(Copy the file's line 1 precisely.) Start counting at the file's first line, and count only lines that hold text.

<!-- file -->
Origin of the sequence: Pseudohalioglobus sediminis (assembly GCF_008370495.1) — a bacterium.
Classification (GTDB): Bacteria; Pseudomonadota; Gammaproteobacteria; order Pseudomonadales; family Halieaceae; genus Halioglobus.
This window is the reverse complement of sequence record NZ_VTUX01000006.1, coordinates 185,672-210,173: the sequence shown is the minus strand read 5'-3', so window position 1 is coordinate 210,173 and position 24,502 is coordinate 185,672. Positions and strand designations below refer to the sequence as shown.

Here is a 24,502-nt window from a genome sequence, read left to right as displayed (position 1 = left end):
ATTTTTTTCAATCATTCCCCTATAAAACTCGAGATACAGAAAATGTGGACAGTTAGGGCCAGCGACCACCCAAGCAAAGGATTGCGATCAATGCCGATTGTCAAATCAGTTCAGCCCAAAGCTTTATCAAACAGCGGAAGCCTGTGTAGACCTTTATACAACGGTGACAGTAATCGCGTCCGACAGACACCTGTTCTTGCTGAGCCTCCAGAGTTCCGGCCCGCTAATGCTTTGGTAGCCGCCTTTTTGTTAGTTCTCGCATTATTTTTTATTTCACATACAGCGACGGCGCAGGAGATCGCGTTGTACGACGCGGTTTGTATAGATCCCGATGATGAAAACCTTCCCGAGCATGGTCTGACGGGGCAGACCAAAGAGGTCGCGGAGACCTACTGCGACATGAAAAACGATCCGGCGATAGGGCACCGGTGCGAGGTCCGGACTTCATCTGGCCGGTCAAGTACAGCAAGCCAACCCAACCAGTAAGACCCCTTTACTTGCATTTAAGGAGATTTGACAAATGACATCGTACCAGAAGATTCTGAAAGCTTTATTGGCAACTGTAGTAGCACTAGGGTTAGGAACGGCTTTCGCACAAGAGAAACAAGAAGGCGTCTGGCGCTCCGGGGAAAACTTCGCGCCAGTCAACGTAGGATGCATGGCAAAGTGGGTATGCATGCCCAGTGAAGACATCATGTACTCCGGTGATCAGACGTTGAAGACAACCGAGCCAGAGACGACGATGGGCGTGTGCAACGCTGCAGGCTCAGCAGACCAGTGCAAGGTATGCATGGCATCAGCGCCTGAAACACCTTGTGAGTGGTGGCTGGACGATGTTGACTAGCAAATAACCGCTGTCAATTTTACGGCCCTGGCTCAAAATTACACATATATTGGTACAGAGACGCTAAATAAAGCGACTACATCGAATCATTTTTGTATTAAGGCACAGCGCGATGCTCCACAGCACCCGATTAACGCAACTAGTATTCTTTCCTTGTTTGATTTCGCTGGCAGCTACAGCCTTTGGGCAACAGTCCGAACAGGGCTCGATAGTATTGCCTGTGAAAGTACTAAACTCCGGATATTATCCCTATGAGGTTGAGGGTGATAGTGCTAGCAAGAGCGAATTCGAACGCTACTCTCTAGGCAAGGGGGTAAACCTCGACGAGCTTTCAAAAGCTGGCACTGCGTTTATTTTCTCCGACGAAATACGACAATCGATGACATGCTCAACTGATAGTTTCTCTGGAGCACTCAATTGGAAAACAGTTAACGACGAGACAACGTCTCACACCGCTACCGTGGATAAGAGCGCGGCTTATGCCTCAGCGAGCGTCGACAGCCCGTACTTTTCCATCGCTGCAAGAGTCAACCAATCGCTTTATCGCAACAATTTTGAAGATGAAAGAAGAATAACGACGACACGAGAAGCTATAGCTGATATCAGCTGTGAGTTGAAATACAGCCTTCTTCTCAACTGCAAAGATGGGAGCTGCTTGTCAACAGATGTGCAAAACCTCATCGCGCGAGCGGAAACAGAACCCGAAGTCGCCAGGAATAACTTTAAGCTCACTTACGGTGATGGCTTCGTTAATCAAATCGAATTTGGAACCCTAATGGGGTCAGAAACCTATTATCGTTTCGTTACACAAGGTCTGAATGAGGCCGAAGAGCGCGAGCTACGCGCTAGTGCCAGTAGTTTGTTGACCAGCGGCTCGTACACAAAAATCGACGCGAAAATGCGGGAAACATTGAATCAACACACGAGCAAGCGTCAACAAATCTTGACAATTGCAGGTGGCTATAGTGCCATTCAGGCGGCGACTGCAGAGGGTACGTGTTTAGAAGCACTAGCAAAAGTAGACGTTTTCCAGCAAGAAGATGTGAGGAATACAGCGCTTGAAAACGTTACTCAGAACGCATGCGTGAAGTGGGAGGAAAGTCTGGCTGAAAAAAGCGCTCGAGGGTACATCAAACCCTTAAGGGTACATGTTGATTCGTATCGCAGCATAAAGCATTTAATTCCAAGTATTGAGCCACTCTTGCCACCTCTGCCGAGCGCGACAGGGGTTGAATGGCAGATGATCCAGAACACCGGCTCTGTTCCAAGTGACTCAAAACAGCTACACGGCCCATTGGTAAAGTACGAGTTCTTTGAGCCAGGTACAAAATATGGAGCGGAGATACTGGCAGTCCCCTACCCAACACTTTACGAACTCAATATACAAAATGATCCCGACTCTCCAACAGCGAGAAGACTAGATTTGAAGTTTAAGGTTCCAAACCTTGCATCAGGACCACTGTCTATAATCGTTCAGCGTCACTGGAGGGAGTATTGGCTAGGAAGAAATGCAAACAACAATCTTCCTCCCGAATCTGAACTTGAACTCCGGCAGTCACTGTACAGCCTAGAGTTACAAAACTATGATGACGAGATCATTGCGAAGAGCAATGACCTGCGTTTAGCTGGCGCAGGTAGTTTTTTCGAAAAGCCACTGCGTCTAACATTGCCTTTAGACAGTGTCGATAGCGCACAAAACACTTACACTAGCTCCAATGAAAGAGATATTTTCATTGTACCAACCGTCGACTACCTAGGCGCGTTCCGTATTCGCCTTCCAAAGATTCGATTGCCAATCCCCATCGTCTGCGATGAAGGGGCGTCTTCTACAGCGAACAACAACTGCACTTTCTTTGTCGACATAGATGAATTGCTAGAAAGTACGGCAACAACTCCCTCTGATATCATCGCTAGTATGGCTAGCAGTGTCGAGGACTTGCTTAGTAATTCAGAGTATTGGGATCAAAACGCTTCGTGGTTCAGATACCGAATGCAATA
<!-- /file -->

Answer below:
Origin of the sequence: Pseudohalioglobus sediminis (assembly GCF_008370495.1) — a bacterium.